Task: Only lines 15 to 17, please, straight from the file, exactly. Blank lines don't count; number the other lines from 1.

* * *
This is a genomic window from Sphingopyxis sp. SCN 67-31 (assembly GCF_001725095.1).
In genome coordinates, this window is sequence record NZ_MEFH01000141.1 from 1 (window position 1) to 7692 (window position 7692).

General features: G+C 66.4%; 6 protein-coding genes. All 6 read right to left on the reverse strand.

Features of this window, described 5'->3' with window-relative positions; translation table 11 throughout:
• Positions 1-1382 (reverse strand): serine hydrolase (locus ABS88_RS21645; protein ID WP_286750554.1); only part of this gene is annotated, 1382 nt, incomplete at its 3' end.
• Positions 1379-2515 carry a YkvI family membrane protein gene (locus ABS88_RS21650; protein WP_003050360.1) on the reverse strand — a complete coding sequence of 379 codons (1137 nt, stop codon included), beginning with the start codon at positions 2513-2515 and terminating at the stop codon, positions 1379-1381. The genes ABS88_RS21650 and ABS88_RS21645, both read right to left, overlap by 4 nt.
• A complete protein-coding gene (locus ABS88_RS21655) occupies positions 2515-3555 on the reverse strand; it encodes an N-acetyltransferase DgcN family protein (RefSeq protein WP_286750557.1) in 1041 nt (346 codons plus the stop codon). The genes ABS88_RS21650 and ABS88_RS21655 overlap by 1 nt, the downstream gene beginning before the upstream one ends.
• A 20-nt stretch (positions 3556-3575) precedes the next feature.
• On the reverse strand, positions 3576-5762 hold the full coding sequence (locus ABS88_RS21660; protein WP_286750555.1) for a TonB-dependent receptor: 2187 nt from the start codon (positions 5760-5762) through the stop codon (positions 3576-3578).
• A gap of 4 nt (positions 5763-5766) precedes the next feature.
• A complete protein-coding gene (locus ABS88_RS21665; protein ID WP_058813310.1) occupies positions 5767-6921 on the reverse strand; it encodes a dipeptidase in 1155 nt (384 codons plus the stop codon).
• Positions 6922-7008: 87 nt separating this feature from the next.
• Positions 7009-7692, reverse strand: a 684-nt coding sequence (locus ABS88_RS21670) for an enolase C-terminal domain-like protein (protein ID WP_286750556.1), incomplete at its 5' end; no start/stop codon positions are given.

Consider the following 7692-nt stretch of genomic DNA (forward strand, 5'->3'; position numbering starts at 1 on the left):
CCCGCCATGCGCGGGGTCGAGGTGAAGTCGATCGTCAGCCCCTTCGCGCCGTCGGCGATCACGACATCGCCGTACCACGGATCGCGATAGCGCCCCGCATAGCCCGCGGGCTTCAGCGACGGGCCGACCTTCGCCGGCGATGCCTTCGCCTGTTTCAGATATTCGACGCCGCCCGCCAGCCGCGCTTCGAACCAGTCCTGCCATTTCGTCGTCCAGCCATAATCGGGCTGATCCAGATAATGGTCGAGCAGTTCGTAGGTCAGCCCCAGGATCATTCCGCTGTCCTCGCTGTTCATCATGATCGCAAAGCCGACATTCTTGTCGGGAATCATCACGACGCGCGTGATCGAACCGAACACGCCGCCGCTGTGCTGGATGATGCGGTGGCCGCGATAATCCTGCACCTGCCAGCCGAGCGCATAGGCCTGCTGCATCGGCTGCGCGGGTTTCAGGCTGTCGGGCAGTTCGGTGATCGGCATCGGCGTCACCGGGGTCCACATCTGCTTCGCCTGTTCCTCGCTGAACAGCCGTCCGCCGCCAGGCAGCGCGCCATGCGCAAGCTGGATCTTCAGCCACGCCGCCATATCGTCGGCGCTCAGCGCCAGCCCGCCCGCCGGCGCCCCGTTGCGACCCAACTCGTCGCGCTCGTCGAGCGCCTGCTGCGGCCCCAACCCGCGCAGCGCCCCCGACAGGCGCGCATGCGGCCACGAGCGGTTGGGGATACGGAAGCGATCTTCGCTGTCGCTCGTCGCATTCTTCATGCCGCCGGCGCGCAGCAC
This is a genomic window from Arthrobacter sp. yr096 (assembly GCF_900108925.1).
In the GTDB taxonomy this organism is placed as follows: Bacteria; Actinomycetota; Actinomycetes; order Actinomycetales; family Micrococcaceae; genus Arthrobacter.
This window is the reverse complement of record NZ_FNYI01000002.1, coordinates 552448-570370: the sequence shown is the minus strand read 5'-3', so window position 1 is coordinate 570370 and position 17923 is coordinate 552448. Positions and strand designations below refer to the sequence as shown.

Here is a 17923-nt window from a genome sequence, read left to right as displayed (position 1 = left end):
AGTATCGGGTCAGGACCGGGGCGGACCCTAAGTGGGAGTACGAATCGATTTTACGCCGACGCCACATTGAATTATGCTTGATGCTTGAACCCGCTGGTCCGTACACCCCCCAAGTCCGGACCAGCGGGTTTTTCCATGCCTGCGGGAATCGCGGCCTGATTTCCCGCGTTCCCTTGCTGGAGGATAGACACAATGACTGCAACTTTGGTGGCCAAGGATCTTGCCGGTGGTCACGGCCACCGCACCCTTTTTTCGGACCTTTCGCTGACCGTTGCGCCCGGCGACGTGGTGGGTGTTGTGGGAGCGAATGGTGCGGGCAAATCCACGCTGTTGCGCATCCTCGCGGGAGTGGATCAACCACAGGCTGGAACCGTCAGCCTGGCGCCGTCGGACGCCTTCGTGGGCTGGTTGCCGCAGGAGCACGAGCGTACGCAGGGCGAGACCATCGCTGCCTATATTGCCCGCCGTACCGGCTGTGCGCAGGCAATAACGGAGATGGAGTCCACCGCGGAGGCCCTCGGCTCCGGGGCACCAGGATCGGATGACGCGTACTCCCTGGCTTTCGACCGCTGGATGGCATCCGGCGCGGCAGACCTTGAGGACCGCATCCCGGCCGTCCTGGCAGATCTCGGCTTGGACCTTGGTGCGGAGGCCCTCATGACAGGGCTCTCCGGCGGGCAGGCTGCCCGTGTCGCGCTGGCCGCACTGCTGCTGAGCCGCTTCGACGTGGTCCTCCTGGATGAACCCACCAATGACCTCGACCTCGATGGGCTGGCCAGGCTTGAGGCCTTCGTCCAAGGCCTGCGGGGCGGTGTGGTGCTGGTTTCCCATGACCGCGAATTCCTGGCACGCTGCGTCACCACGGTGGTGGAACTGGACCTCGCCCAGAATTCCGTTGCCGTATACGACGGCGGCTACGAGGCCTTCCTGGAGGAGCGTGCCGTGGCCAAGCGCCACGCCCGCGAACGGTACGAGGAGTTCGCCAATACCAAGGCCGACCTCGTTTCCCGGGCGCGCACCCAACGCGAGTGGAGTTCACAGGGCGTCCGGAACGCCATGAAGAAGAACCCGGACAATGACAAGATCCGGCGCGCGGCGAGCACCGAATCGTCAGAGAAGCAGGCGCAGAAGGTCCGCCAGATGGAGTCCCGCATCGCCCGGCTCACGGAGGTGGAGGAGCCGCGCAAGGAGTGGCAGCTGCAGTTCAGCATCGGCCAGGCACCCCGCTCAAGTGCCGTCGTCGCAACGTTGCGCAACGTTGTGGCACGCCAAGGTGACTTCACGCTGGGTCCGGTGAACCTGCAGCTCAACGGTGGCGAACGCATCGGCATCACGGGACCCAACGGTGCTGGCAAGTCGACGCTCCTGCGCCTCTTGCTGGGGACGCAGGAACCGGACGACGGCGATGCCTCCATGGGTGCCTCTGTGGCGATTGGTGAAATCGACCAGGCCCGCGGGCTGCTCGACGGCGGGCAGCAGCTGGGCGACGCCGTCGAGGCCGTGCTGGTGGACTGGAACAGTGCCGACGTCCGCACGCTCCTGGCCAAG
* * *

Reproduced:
CCCGCCATGCGCGGGGTCGAGGTGAAGTCGATCGTCAGCCCCTTCGCGCCGTCGGCGATCACGACATCGCCGTACCACGGATCGCGATAGCGCCCCGCATAGCCCGCGGGCTTCAGCGACGGGCCGACCTTCGCCGGCGATGCCTTCGCCTGTTTCAGATATTCGACGCCGCCCGCCAGCCGCGCTTCGAACCAGTCCTGCCATTTCGTCGTCCAGCCATAATCGGGCTGATCCAGATAATGGTCGAGCAGTTCGTAGGTCAGCCCCAGGATCATTCCGCTGTCCTCGCTGTTCATCATGATCGCAAAGCCGACATTCTTGTCGGGAATCATCACGACGCGCGTGATCGAACCGAACACGCCGCCGCTGTGCTGGATGATGCGGTGGCCGCGATAATCCTGCACCTGCCAGCCGAGCGCATAGGCCTGCTGCATCGGCTGCGCGGGTTTCAGGCTGTCGGGCAGTTCGGTGATCGGCATCGGCGTCACCGGGGTCCACATCTGCTTCGCCTGTTCCTCGCTGAACAGCCGTCCGCCGCCAGGCAGCGCGCCATGCGCAAGCTGGATCTTCAGCCACGCCGCCATATCGTCGGCGCTCAGCGCCAGCCCGCCCGCCGGCGCCCCGTTGCGACCCAACTCGTCGCGCTCGTCGAGCGCCTGCTGCGGCCCCAACCCGCGCAGCGCCCCCGACAGGCGCGCATGCGGCCACGAGCGGTTGGGGATACGGAAGCGATCTTCGCTGTCGCTCGTCGCATTCTTCATGCCGCCGGCGCGCAGCAC
This is a genomic window from Arthrobacter sp. yr096 (assembly GCF_900108925.1).
In the GTDB taxonomy this organism is placed as follows: Bacteria; Actinomycetota; Actinomycetes; order Actinomycetales; family Micrococcaceae; genus Arthrobacter.